Building the LMS business case has to include the total benefits of one LMS product versus another and not get bogged down solely on the total cost or the fascination with open source software as a function of cost. I realize this is an uphill battle given how easy it is to let the technology determine your LMS requirements and the predisposition to being budget focused in higher education.
I also realize that building an LMS business case that is balanced with revenues and hard dollar savings from projected outcomes and new efficiencies creates an accountability that might make many uncomfortable.
LMS Business Case Fundamentals
Sometimes words matter which is why LEARNING management system versus COURSE management system is an important distinction. The difference is in your orientation to the tool’s use being more to promote learning focused on the students or as a tool to promote courses focused on faculties’ administrative and delivery needs?
Determining where your organization falls on this distinction should be step one in creating your LMS business case since it is central to your drivers, whose needs are dominant, and how much weight you assign in your LMS RFP criteria. Simply consider the selection criteria differences if your needs are 80% Faculty oriented and 20% Student versus if they are 95/5%, or 50/50%.
Given the criticality of training and support in LMS effectiveness and utilization, this ratio is more than theoretical. When you have a user population of 1:20 (faculty:student) or greater the platform requiring the least training and support of your entire user base should factor heavily into the decision.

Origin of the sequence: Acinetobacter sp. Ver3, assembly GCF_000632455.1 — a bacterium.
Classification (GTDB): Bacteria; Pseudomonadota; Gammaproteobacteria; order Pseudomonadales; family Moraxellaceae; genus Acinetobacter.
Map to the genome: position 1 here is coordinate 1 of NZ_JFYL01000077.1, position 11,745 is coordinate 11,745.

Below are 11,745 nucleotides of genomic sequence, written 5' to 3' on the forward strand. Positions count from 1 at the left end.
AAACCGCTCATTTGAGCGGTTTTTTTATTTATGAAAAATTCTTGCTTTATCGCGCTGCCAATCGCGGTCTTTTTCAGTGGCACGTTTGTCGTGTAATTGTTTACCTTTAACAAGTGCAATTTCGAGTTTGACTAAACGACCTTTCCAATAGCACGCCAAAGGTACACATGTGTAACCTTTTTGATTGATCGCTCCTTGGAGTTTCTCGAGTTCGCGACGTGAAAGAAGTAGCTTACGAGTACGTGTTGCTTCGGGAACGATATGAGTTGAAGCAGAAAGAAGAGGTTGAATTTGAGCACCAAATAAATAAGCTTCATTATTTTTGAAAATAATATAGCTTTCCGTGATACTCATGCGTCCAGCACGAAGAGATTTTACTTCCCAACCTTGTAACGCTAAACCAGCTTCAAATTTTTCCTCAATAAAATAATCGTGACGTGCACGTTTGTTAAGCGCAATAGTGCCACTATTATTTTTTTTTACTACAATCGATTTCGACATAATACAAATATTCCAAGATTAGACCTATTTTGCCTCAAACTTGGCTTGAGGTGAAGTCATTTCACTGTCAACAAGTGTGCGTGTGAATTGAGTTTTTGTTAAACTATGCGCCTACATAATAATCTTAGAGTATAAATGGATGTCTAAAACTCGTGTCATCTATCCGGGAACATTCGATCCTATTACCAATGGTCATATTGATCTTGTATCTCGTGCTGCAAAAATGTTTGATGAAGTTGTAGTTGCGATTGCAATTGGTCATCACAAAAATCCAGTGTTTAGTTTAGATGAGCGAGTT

Barriers to LMS Adoption
Which LMS has the fewest barriers to adoption or increased utilization has to be accounted for. The dominant factor by most accounts is a function of how much training and support is required for the faculty.
Just to challenge your thinking on this, what if you knew most of your students used Moodle in high school ? Would being able to eliminate students’ learning curve almost entirely by not forcing them to learn a new LMS platform change your LMS business case? Your answer of course is indicative of your orientation of being student (learning) focused versus faculty (course) focused.
More and more LMS RFP templates include checking for Section 508 compliance but fewer actually verify it in their reference checks or demos. Even fewer LMS RFP templates check for SCORM (Shareable Content Object Reference Model). Most LMS RFP templates do account for integration with SIS/ERP software but few go beyond that in contemplation of learning analytics or data mining.
The LMS business case and LMS product comparisons must account for the efficiency gains for faculty and administration and not limit this examination to IT support requirements. This is the COURSE side of the LMS vs CMS ratio where presumably the features weighted so heavily in product selection criteria would simplify or automate many course management functions. This results in freeing up capacity for additional student load, course development, or other duties which can be quantified as soft dollar savings.